With the initial round of bids for Yahoo due next week, there’s the question of what prospective acquirers would be getting their hands on — and how much it’s all worth.
“Based on the upside potential in these assets… we think the ultimate winning bids could come back above” the previously estimated range of $6 billion to $8 billion, SunTrust Robinson Humphrey analyst Bob Peck wrote in a research report Wednesday.
Yahoo’s patent holdings “could fetch more than $3 billion in aggregate if sold to a large enterprise or a consortium,” Peck wrote. Of the company’s approximately 6,000 patents, about 2,000 are active.
Two other “under-appreciated” Yahoo assets are its 1 million square feet of buildings and real estate, which could be worth around $1 billion, and perpetual royalty payments the company receives from Yahoo Japan, in which Yahoo owns a 35.5% stake, worth nearly $1 billion, according to Peck.
Meanwhile, Yahoo’s core advertising business is worth $1.5 billion per Peck’s analysis, calculated as a 5X multiple of the company’s estimated $307 million in earnings before interest, tax, depreciation and amortization for 2016.
The list of expected Yahoo bidders includes Verizon, which last year acquired AOL and is seen by Wall Street as the leading strategic candidate. Others said to be in the mix are the U.K.’s Daily Mail, Time Inc., IAC, CBS, and private-equity firms Bain Capital, KKR and TPG, with about 40 parties in all scoping out Yahoo. Google was reported to be contemplating a bid, but analysts say regulatory concerns make that unlikely.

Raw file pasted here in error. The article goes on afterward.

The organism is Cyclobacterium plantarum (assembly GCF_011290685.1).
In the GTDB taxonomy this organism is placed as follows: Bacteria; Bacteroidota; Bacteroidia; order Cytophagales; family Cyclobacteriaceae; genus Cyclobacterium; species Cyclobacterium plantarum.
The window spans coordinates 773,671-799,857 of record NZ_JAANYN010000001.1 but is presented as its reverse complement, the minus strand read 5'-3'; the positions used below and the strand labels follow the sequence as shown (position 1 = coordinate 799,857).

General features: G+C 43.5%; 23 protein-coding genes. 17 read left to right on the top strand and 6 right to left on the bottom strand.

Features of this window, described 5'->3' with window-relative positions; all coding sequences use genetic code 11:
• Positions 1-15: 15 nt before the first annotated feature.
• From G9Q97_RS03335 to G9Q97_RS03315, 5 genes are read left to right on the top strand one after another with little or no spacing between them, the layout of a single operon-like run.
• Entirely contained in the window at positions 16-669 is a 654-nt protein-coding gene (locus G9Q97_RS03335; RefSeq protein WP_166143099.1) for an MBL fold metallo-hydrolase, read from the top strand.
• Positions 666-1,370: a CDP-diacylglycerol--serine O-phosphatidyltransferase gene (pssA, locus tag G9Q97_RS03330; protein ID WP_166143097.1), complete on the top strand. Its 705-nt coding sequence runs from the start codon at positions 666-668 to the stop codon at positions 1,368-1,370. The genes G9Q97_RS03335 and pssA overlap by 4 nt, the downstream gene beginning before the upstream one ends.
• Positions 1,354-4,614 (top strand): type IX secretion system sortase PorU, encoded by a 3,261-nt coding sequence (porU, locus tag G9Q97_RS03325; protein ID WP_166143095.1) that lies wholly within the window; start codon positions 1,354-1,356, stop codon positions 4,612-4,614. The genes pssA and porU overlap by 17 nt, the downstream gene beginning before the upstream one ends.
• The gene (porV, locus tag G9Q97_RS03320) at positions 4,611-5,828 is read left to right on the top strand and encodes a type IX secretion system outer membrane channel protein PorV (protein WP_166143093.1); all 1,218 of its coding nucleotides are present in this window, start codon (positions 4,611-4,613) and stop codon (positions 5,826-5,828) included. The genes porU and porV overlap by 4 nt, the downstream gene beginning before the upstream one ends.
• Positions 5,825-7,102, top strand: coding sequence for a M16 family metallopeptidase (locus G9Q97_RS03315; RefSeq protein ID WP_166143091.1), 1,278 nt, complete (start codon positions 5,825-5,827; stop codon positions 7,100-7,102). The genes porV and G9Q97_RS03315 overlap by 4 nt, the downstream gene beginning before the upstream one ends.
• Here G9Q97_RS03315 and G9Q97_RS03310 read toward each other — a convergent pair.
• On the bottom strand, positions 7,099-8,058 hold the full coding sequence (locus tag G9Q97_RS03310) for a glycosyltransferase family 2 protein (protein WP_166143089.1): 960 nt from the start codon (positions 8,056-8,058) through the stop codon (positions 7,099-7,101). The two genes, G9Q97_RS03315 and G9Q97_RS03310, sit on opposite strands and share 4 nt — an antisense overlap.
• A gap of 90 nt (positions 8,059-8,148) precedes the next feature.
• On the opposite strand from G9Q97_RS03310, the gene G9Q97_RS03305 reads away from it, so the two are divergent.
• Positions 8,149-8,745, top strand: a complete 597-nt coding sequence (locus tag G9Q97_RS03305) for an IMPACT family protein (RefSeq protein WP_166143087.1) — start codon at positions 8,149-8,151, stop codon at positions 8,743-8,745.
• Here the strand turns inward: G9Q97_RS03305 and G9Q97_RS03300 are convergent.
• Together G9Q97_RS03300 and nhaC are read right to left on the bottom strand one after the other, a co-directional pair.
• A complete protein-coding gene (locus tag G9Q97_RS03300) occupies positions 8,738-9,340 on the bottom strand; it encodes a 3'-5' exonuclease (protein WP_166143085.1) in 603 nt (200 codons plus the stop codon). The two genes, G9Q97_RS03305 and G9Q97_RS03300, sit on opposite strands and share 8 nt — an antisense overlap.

The key variable determining how much Yahoo could sell for “will be the value of the (intellectual property) and that monetization perspective by the acquirer,” Peck wrote.
As part of a major restructuring plan announced in February, Yahoo said it would explore selling “nonstrategic” patents and real estate this year. Through the end of 2016, the company estimated that could generate between $1 billion and $3 billion in cash.
If Yahoo were to receive $8 billion in gross cash for the core business, shareholders would receive a net $6 billion after taxes, according to Peck.
Separate from the sales process, Yahoo is facing a proxy fight for control of its board of directors. Investor Starboard Value nominated nine candidates for election to Yahoo’s board — seeking to unseat CEO Marissa Mayer and the other current directors — with voting to take place in late June at the annual shareholders meeting.